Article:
Friday, July 27, 2007

Polity, Declination, and Re-Boot, Pt. II

Lucretius said it was fears which first made the gods. Now as when we first appeared, there are still forces hidden in the earth on which we stand, and only dimly understand. The rivers swallow us in their swirling currents, the vagabond tides of the oceans decide the climes of continents, the winds and skies remain recalcitrant, trees fall and clouds lower upon our houses as they always have. We're actors in eternal tug-of-wars which carry on between rich and poor, religion and philosophy, socialism and capitalism, research and engineering. As Will and Ariel Durant noted in Pt. I of this post, the lung of our striving meta-organism acts as a flexing systole and diastole, propelling us through a cycle of conflict with each strenuous breath, propelling us we know not where.

Our forebears sought to placate the giants in the earth through offerings, ritual, and prayer. When priests channeled our desires and our fears,with answers revealed to them by the most high gods, their prescriptions became morals, ethics, laws, which in turn became convenient to statecraft. Shamash gave laws to Hammurabi, Thoth gave them to Menes, Egeria to Pompilius, Yahweh to Moses, Jesus to the Gentiles. Priests and paupers proved symbiotically precious to kings and states, yet as their orthodoxies became more successful, then inexorably more ridiculous and rigid, they sent increasingly ripe invitations to the reliefs of comedy and blasphemy, and each regime receded in relevance. But when first coming down from Gilgamesh, a holy man with hair standing up on end charged with the electrons of divine righteousness akimbo, bearing simple solutions, he was no easy thing to dismiss.

The effigy to burn now is science, which has attained the status of religion. I don't seek to restore mere Christianity in its place, and nought else. I know not what I seek, only that as a roadmap or religion, science is incomplete. While advancing our understanding bit by bit, and better than many other formerly discredited superstitions, science remains a fragmentary and unsatisfying religion. Obviously it has been useful, bringing us our electricity, piloting our airwaves, crafting our pharmaceuticals, powering our vehicles. But it is important to out "science" itself as a ritual-based religion, one which indoctrinates and amplifies a reflexive, barren fear of non-replication. It tears matter down into building blocks well, but is horrible at understanding how to integrate them into heuristics.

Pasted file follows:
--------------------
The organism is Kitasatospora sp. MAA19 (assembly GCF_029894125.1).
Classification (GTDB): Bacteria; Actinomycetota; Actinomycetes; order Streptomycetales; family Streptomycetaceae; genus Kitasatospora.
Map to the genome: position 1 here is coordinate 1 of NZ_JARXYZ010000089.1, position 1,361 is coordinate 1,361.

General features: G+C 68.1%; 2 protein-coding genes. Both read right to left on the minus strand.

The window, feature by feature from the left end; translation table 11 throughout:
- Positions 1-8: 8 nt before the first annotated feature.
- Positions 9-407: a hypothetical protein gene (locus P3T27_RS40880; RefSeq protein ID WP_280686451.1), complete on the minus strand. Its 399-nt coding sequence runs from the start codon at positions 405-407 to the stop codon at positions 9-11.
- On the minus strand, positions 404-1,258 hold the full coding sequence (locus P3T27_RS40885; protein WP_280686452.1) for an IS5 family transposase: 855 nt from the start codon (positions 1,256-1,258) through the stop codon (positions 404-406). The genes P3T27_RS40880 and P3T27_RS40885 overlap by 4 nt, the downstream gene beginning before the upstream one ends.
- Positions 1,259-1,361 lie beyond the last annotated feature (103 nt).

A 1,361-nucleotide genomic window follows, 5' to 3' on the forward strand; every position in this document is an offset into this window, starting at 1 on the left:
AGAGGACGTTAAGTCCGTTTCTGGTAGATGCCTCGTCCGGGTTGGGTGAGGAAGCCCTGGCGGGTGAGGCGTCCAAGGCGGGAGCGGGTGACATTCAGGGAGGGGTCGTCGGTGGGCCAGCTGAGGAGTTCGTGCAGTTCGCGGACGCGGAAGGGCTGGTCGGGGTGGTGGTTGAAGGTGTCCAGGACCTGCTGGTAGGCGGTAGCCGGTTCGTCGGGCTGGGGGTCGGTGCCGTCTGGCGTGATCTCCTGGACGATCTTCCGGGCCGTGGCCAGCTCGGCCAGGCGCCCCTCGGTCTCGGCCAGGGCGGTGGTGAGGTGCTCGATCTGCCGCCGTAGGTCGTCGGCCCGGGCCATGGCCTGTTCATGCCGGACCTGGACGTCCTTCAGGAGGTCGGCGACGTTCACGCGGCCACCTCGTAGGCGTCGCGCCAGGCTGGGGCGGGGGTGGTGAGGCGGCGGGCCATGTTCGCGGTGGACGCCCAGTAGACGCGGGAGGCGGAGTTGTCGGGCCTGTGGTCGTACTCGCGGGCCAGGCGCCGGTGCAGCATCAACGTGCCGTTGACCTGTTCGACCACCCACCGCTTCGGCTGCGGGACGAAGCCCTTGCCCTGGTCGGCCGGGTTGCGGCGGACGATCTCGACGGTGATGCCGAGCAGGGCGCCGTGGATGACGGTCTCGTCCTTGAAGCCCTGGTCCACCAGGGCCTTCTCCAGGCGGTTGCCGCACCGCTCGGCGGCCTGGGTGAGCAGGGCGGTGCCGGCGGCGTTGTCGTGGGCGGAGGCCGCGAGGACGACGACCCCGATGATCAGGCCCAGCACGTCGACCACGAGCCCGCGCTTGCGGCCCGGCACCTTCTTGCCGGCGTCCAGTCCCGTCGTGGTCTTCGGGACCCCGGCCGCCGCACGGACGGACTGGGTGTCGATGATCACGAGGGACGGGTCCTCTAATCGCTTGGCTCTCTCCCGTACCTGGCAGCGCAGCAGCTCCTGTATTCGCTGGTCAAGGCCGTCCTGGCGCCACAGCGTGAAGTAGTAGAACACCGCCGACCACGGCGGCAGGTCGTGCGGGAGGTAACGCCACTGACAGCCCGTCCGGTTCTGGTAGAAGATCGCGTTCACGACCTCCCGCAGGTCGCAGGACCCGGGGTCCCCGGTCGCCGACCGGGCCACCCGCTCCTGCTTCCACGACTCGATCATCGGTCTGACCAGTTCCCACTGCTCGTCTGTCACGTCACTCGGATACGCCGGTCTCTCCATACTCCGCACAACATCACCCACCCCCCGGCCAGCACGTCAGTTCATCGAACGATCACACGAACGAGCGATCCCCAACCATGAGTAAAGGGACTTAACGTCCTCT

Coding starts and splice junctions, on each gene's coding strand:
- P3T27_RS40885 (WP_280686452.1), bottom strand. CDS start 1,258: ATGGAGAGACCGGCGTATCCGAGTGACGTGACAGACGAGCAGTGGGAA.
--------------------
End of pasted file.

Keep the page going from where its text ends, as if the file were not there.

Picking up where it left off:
In short: the deepest lie of Science is that life and its attendant forces must consistently repeat in order to be valid; if not infinitely repeatable, an action isn't true. Whereas in fact, basic impulses seek what they will, are not repeatable, and go off the charts. All anecdotal evidence richly illustrates that life seeks to novelty. The universe is a novelty-seeking organism, not a Xerox copier. Matter seeks to assemble itself across different dimensions in ever-more appealing ways. It resists extruding the same thing twice, it is reluctant to allow even a glimpse of uniformity, and this resistance is a natural law. Matter is meant to mutate, to subvert, to transmigrate, and seek the undiscovered eddies of existence.

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